Scott Silverman blogs - " . . . Are there any contributions academic libraries in particular have left to make to the shaping of critical thinking? I will not say I have a comprehensive answer. I cannot even say that I have an original answer. But I am certain that libraries are more relevant to and prominent in the knowledge eco-system than ever. Conventional wisdom holds that books—once the almost exclusive object of critical thinking—are losing luster and utility; with content becoming a commodity anyone can access (often at high cost), the local efforts of librarians should shift to the unique, to special collections and archives. I agree that treasured materials require and deserve intensive effort. Despite the relentless, wholly commendable expansion of digitization, physical books are not being rushed headlong to the dustbin of history, and librarians are partnering with—sometimes prodding—authors and publishers to achieve a comprehensive copyright, economic and technological environment working to the mutual advantage of creators, scholars and learners."

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Libraries as Informal Learning Spaces— excerpt from the first Chapman Prize Report + Call for 2013 Prize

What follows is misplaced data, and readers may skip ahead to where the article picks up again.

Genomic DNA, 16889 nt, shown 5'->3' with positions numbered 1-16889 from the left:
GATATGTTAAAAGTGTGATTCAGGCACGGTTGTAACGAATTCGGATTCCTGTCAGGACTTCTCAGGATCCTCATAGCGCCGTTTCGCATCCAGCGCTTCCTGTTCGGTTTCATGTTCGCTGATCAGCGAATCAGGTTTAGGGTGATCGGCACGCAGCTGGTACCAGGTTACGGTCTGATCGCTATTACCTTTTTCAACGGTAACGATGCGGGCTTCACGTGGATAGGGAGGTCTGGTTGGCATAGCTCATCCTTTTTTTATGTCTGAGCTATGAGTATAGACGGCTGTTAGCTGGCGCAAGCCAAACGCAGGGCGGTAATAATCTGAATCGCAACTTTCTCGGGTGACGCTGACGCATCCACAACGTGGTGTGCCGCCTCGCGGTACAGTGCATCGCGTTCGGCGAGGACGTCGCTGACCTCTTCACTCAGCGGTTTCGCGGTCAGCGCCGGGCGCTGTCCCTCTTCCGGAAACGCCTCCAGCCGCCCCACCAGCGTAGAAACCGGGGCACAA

Libraries as Informal Learning Spaces— excerpt from the first Chapman Prize Report + Call for 2013 Prize | GIBSIccURATION | Scoop.it
The Call for the 2013 Perry Chapman Prize is live through May only. Respondents are asked to address the question: 
How does the physical campus support instit…

Via Society for College and University Planning (SCUP), GIBS Information Centre / GIBSIC
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Society for College and University Planning (SCUP)'s curator insight, May 3, 2013 12:49 PM

SCUP will soon publish the monograph, "Research on Learning Space Design: Present State, Future Directions," by Susan Painter, Janice Fournier, Caryn Grape, Phyllis Grummon, Jill Morelli, Susan Whitmer, and Joseph Cevetello. This team received the 2012 Perry Chapman Prize to support their work.